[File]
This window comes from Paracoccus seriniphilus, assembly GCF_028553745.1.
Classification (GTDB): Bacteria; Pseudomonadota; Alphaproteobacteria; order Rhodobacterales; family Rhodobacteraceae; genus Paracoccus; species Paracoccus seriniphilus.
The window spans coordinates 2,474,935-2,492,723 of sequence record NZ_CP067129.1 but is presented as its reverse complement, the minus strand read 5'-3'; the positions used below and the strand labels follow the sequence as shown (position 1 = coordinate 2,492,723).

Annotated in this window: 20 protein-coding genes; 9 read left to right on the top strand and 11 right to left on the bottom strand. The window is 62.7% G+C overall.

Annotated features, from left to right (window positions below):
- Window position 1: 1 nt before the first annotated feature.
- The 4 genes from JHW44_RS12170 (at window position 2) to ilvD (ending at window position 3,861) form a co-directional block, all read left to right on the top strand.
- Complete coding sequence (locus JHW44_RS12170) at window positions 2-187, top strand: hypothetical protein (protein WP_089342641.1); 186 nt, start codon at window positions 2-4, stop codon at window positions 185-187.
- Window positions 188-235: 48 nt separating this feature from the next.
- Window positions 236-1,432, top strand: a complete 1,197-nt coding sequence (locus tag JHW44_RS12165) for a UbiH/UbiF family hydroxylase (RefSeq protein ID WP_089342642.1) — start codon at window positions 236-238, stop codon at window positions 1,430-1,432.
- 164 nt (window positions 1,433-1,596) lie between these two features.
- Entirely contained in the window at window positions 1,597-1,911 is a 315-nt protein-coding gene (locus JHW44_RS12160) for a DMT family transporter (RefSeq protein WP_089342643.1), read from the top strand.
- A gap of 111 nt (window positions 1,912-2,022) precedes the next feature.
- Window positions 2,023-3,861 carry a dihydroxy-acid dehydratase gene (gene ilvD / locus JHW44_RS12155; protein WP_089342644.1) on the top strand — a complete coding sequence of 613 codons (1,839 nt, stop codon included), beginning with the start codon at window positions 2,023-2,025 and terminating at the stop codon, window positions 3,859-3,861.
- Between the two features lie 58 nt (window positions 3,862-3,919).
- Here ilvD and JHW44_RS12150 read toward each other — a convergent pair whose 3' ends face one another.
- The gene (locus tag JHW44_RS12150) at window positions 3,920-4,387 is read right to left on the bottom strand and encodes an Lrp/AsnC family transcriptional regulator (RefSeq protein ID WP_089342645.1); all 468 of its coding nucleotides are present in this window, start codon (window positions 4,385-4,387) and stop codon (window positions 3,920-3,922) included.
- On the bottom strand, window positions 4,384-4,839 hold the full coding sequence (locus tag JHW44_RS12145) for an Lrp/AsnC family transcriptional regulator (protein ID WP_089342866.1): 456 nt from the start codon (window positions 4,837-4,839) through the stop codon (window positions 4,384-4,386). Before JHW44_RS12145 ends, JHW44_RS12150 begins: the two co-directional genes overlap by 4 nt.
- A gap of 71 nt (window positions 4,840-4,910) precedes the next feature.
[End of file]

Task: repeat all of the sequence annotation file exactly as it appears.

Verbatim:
This window comes from Paracoccus seriniphilus, assembly GCF_028553745.1.
Classification (GTDB): Bacteria; Pseudomonadota; Alphaproteobacteria; order Rhodobacterales; family Rhodobacteraceae; genus Paracoccus; species Paracoccus seriniphilus.
The window spans coordinates 2,474,935-2,492,723 of sequence record NZ_CP067129.1 but is presented as its reverse complement, the minus strand read 5'-3'; the positions used below and the strand labels follow the sequence as shown (position 1 = coordinate 2,492,723).

Annotated in this window: 20 protein-coding genes; 9 read left to right on the top strand and 11 right to left on the bottom strand. The window is 62.7% G+C overall.

Annotated features, from left to right (window positions below):
- Window position 1: 1 nt before the first annotated feature.
- The 4 genes from JHW44_RS12170 (at window position 2) to ilvD (ending at window position 3,861) form a co-directional block, all read left to right on the top strand.
- Complete coding sequence (locus JHW44_RS12170) at window positions 2-187, top strand: hypothetical protein (protein WP_089342641.1); 186 nt, start codon at window positions 2-4, stop codon at window positions 185-187.
- Window positions 188-235: 48 nt separating this feature from the next.
- Window positions 236-1,432, top strand: a complete 1,197-nt coding sequence (locus tag JHW44_RS12165) for a UbiH/UbiF family hydroxylase (RefSeq protein ID WP_089342642.1) — start codon at window positions 236-238, stop codon at window positions 1,430-1,432.
- 164 nt (window positions 1,433-1,596) lie between these two features.
- Entirely contained in the window at window positions 1,597-1,911 is a 315-nt protein-coding gene (locus JHW44_RS12160) for a DMT family transporter (RefSeq protein WP_089342643.1), read from the top strand.
- A gap of 111 nt (window positions 1,912-2,022) precedes the next feature.
- Window positions 2,023-3,861 carry a dihydroxy-acid dehydratase gene (gene ilvD / locus JHW44_RS12155; protein WP_089342644.1) on the top strand — a complete coding sequence of 613 codons (1,839 nt, stop codon included), beginning with the start codon at window positions 2,023-2,025 and terminating at the stop codon, window positions 3,859-3,861.
- Between the two features lie 58 nt (window positions 3,862-3,919).
- Here ilvD and JHW44_RS12150 read toward each other — a convergent pair whose 3' ends face one another.
- The gene (locus tag JHW44_RS12150) at window positions 3,920-4,387 is read right to left on the bottom strand and encodes an Lrp/AsnC family transcriptional regulator (RefSeq protein ID WP_089342645.1); all 468 of its coding nucleotides are present in this window, start codon (window positions 4,385-4,387) and stop codon (window positions 3,920-3,922) included.
- On the bottom strand, window positions 4,384-4,839 hold the full coding sequence (locus tag JHW44_RS12145) for an Lrp/AsnC family transcriptional regulator (protein ID WP_089342866.1): 456 nt from the start codon (window positions 4,837-4,839) through the stop codon (window positions 4,384-4,386). Before JHW44_RS12145 ends, JHW44_RS12150 begins: the two co-directional genes overlap by 4 nt.
- A gap of 71 nt (window positions 4,840-4,910) precedes the next feature.